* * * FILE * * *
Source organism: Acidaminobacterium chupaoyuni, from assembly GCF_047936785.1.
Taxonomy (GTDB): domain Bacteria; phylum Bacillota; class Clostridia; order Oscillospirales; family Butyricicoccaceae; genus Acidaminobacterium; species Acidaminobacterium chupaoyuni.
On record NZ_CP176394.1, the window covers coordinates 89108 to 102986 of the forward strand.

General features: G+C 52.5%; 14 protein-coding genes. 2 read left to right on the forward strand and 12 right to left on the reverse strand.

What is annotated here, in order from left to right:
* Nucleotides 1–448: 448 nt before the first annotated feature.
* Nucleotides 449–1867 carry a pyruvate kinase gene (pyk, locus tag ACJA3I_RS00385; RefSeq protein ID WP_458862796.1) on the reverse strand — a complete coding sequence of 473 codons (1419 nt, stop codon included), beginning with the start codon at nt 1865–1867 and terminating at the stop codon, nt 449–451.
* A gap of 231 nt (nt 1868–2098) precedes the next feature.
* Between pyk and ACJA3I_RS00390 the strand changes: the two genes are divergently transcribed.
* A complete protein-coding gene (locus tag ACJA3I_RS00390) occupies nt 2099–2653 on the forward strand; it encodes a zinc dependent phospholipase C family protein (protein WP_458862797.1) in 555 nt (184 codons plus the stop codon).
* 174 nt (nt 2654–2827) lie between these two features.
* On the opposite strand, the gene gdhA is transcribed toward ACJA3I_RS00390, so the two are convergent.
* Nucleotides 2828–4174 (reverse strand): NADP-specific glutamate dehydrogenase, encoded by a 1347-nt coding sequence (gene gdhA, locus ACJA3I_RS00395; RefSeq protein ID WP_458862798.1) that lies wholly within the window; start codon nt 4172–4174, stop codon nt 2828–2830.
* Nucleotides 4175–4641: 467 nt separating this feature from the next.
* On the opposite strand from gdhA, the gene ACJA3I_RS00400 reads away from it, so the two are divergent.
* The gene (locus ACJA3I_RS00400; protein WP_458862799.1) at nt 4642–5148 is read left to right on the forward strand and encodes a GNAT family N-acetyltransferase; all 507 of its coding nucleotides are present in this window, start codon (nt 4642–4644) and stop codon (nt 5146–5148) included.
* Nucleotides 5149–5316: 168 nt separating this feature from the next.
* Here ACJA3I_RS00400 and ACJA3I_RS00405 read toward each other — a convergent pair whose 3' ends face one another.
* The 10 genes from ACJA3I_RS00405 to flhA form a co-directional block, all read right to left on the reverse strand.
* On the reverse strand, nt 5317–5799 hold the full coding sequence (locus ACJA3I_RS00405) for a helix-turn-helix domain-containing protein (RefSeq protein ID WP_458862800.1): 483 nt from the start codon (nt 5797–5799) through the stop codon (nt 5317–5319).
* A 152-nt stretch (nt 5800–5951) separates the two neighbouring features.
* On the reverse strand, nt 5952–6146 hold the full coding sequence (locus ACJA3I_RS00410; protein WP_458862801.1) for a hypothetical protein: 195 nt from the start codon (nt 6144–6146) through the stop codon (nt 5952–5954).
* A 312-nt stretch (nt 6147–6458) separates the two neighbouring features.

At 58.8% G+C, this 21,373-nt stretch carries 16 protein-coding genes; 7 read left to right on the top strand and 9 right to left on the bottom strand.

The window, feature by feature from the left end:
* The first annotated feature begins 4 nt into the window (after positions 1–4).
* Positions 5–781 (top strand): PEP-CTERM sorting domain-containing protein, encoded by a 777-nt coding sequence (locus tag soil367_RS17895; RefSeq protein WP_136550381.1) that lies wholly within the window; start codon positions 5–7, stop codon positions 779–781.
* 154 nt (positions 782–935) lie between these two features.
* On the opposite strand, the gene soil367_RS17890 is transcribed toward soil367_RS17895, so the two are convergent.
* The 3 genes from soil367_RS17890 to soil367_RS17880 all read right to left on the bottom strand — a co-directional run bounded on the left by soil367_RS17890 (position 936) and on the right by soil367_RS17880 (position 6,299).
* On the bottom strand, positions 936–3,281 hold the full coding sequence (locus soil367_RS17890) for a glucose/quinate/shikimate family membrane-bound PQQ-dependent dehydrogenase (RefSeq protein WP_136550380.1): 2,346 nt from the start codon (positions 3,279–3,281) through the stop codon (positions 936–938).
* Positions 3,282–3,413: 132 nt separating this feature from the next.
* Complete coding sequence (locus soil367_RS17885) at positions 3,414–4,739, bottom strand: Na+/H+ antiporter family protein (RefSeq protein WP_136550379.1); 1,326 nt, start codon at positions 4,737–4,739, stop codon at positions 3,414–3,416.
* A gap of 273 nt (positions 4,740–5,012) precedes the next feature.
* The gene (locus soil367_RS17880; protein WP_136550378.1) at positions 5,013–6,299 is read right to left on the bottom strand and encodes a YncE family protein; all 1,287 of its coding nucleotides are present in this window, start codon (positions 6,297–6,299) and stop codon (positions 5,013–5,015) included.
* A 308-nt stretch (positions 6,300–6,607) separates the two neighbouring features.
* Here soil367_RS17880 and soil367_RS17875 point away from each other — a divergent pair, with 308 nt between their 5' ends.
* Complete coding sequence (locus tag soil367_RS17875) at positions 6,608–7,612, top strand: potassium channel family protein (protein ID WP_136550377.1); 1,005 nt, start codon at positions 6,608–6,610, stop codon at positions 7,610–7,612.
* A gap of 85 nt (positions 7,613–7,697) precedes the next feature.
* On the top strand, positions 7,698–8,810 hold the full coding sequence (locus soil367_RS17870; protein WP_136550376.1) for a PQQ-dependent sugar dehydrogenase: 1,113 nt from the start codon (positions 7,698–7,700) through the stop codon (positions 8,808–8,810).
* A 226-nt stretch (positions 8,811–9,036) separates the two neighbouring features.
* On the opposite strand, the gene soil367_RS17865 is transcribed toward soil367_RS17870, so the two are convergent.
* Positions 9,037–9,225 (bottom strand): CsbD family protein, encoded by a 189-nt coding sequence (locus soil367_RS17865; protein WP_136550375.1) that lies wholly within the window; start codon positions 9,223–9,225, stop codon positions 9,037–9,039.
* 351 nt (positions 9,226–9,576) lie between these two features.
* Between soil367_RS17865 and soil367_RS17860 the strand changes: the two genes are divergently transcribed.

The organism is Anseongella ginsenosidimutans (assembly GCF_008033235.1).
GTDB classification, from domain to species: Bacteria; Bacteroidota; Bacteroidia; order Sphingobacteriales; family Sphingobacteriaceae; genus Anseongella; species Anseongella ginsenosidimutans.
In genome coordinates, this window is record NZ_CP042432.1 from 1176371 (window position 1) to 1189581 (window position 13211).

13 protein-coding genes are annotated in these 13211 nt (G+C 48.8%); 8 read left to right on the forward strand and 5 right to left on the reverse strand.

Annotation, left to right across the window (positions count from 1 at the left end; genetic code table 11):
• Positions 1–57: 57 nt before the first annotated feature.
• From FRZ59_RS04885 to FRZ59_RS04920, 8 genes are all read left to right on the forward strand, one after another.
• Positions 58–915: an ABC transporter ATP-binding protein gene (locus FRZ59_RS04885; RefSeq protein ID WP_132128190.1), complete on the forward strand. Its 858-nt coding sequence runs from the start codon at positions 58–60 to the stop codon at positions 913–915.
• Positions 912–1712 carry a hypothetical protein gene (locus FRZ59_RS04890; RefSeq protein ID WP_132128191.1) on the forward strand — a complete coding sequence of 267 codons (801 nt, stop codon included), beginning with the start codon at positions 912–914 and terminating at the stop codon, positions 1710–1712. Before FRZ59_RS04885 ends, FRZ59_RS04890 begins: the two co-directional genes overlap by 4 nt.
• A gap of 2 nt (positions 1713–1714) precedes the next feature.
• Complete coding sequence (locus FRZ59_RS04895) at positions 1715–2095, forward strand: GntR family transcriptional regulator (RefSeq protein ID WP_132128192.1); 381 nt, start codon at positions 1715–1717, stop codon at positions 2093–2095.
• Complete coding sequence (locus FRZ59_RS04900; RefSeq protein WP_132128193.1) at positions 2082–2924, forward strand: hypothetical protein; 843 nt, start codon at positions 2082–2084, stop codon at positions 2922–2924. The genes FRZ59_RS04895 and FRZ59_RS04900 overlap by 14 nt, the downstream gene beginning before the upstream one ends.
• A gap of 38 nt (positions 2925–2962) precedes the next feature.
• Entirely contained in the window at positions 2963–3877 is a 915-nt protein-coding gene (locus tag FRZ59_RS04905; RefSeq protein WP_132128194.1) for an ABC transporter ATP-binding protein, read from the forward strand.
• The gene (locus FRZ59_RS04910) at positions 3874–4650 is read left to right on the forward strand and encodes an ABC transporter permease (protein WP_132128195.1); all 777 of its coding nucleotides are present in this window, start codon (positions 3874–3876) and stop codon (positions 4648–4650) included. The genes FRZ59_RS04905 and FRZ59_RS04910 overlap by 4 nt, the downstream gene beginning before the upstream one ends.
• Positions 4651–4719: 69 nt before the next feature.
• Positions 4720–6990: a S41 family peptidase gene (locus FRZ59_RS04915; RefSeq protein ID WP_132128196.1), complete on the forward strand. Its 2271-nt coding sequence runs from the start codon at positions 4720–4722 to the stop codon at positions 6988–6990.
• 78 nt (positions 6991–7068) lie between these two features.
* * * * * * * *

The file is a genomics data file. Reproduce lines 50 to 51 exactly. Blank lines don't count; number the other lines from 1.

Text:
Annotation, left to right across the window (positions count from 1 at the left end; genetic code table 11):
• Positions 1–57: 57 nt before the first annotated feature.